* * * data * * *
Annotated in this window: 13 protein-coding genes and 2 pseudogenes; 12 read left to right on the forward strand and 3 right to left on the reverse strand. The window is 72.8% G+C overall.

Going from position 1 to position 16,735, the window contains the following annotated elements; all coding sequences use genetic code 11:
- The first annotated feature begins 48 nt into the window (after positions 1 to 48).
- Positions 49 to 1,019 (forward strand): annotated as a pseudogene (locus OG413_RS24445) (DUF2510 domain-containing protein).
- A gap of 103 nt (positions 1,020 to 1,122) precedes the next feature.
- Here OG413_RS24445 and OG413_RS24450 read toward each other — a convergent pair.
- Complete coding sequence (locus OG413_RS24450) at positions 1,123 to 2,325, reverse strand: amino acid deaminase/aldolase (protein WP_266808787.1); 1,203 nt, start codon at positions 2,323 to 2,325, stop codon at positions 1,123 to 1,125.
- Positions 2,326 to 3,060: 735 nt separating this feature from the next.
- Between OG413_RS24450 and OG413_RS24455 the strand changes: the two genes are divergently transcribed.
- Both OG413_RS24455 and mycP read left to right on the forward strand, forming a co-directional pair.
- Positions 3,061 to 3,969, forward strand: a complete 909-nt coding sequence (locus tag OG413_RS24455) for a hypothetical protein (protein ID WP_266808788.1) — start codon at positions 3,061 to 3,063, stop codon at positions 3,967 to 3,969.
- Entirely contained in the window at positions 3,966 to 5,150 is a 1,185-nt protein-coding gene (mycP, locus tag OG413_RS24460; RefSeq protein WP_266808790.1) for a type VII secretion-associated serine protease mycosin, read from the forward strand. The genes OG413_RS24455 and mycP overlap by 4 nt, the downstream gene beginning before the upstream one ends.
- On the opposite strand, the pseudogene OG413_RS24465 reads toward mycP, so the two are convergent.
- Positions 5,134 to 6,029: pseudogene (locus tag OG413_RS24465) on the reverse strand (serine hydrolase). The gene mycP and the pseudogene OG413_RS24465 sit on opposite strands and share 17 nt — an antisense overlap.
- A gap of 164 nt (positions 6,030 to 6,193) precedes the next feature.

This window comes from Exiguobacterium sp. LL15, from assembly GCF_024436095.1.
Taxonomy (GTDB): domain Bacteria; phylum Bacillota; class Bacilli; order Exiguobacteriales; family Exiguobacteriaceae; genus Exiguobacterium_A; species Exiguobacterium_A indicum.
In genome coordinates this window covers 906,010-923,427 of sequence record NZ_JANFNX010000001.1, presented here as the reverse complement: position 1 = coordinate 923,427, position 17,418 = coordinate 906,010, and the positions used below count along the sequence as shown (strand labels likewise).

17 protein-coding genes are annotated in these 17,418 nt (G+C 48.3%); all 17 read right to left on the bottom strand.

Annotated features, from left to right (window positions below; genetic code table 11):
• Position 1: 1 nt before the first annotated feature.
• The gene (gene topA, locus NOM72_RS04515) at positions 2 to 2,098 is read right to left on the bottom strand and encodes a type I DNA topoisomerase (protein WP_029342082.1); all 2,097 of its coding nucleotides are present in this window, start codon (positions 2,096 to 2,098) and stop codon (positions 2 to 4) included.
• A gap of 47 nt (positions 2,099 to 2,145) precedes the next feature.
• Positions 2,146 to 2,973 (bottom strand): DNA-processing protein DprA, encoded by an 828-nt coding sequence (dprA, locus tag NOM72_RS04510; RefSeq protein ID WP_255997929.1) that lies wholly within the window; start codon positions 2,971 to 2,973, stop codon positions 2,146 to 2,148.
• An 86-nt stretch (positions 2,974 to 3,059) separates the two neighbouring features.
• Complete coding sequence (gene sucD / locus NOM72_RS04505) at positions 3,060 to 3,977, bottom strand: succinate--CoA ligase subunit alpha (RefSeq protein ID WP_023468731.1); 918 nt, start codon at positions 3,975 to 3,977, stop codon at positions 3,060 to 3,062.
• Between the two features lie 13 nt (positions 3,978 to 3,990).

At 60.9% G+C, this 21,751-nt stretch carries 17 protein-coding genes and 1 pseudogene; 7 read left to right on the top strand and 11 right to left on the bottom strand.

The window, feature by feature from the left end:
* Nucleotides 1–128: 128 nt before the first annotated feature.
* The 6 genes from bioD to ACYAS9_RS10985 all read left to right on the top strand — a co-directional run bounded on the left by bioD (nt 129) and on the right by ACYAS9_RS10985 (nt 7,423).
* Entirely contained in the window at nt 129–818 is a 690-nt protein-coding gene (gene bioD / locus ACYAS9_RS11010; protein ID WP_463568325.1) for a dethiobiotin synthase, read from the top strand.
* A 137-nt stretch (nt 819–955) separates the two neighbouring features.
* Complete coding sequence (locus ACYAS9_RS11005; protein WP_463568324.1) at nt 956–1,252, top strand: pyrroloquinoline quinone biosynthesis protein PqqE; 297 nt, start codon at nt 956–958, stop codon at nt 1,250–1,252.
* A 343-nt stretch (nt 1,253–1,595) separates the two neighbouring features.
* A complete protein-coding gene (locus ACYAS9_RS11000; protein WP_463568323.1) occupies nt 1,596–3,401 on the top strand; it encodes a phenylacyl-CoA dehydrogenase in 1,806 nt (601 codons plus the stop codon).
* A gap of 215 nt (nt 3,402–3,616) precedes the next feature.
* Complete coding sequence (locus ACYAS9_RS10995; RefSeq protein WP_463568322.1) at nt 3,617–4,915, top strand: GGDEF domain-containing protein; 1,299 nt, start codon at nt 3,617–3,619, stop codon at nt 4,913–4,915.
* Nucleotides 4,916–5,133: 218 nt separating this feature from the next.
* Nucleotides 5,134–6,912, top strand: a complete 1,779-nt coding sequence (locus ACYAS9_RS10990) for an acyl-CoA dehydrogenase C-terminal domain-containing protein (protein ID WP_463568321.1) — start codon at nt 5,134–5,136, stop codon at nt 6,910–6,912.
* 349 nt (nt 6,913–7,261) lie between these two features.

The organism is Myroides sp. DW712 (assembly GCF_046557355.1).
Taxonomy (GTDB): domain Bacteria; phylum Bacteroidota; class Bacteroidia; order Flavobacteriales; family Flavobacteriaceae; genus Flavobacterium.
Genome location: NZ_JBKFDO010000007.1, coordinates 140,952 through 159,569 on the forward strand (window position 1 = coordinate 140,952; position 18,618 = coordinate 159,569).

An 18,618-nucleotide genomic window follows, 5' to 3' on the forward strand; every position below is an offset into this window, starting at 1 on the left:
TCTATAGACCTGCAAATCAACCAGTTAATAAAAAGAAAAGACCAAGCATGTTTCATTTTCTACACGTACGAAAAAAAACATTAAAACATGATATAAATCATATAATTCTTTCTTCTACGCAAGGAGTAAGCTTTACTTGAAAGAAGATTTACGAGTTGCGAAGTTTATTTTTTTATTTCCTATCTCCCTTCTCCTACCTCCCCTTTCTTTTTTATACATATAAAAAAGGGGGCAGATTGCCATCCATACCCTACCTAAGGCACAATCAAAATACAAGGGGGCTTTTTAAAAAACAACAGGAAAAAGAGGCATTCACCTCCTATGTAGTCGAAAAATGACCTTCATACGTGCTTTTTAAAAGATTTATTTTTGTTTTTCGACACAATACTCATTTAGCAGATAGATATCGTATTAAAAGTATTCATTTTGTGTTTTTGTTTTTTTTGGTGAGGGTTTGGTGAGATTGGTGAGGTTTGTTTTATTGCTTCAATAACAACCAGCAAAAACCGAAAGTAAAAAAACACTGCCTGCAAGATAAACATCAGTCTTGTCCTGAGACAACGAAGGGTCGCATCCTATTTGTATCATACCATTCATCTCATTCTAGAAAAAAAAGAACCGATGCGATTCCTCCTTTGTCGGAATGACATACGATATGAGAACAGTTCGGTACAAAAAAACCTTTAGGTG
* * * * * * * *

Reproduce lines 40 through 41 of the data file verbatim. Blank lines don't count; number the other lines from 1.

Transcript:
* Nucleotides 5,134–6,912, top strand: a complete 1,779-nt coding sequence (locus ACYAS9_RS10990) for an acyl-CoA dehydrogenase C-terminal domain-containing protein (protein ID WP_463568321.1) — start codon at nt 5,134–5,136, stop codon at nt 6,910–6,912.
* 349 nt (nt 6,913–7,261) lie between these two features.